This section tells you if the SIP has any guarantee or collateral and your rights and exposure as an investor. For collateralised SIP, find out the priority of your claim to any proceeds from the liquidation of the collateral. If you do not rank first, find out where you stand in the payment waterfall illustration. You should obtain independent advice if you are in doubt as this is a complicated area of law.

  7. Scenario analysis

    A scenario analysis demonstrates potential gain or loss situations, including at least the worst-case scenario.

  8. How to buy the product

    This section lets you know what you have to do if you wish to invest in the SIP, for example, contact the intermediaries which distribute the product and complete the application documentation as required by the intermediaries, etc.

  9. Mode of settlement

    Find out how the investment will be settled upon termination or maturity of the investment. Settlement can be in cash or physical delivery (of the linked stock). The KFS should tell you if you can choose the settlement method.

  10. Adjustments to terms and conditions

    This section tells you whether the terms and conditions of the SIP may be adjusted following the occurrence of certain extraordinary events. Find out more details in the offering documents.

  11. Fees and charges

    This section lists out the fees and charges applicable to the investment. You should know that any fee or charge payable will affect the potential gain or loss of your investment.

  12. Cooling-off period

    This section tells you if post-sale cooling off is applicable to the SIP. If it applies, this section will give you details such as how you may exercise such right, how long the cooling-off period may be and an explanation of how the refund will be calculated, and the possibility of a less-than-full refund.

  13. Can you sell the product before maturity?

    This section will answer the following questions:

    • Is there any market-making (Note 1)arrangement?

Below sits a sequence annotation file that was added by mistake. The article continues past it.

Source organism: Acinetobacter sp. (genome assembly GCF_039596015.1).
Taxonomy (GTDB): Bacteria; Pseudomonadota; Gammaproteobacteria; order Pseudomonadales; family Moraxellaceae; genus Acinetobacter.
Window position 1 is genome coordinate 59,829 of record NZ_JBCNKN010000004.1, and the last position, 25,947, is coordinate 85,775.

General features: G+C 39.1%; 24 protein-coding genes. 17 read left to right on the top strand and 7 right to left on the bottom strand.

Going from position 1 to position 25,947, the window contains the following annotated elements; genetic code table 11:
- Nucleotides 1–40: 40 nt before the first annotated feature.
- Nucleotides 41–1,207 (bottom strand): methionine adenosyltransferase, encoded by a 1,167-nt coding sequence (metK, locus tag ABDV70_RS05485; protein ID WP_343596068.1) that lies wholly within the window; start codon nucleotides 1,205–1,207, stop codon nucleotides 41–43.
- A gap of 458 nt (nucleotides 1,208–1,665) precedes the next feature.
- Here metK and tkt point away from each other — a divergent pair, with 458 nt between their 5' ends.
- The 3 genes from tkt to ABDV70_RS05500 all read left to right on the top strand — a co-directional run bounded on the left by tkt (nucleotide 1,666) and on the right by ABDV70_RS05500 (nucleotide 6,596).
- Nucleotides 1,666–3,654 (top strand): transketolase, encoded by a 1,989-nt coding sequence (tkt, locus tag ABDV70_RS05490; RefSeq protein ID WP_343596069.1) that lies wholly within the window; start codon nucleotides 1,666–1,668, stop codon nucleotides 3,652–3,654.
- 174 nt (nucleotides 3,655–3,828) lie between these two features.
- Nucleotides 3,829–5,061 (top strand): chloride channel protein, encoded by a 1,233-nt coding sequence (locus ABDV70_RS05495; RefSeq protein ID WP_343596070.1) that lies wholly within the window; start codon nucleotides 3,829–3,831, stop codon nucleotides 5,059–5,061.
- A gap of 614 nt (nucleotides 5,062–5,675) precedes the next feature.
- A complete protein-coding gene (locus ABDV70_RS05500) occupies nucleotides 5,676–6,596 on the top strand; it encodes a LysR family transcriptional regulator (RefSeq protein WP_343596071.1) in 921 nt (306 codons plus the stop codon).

• How often will such market-making arrangement be provided?
    • How do you obtain an indicative bid price?
    • Who determines the sell-back price?
    • Would the sell-back price be substantially lower than the original investment amount?
  14. Continuing disclosure obligations

    This section lists out some of the information which the issuer is required to disclose to investors during the term of the product. For example:

    • Inability of the issuer or its guarantor (if applicable) to meet its eligibility requirements; and
    • Information about the issuer, its guarantor or key product counterparty (if applicable) which may have a material adverse effect on its respective ability to fulfil obligations in connection with the SIP.
  15. Information on product arrangers (Note 2)or intermediaries

    This section indicates where you can find the contact information of the product arranger (if applicable) and the intermediaries. If you have any questions about the product, you should contact your intermediary. As always, if in doubt, you should seek professional advice.

Implementation of KFS requirement

The Code on Unlisted Structured Investment Products (SIP Code) became effective on 25 June 2010. Therefore, SIP issued or to be issued with offering documents authorized on or after 25 June 2010 are required to comply with the SIP Code and contain a KFS as part of the offering documents. Please click here to view the illustrative templates of the KFS. Note 1: For SIP with scheduled term of over 6 months, issuers are obliged to provide market-making. Issuers must make indicative bid prices available at least bi-weekly, and depending on the investor's execution instruction, are obliged to buy back the SIP at a price accepted by the investor. Note 2: A Hong Kong-regulated product arranger meeting the eligibility requirements under the SIP Code must be appointed in situations where the issuer of the SIP is a special purpose vehicle or neither the issuer nor the guarantor, where applicable, is regulated by the SFC or HKMA in Hong Kong.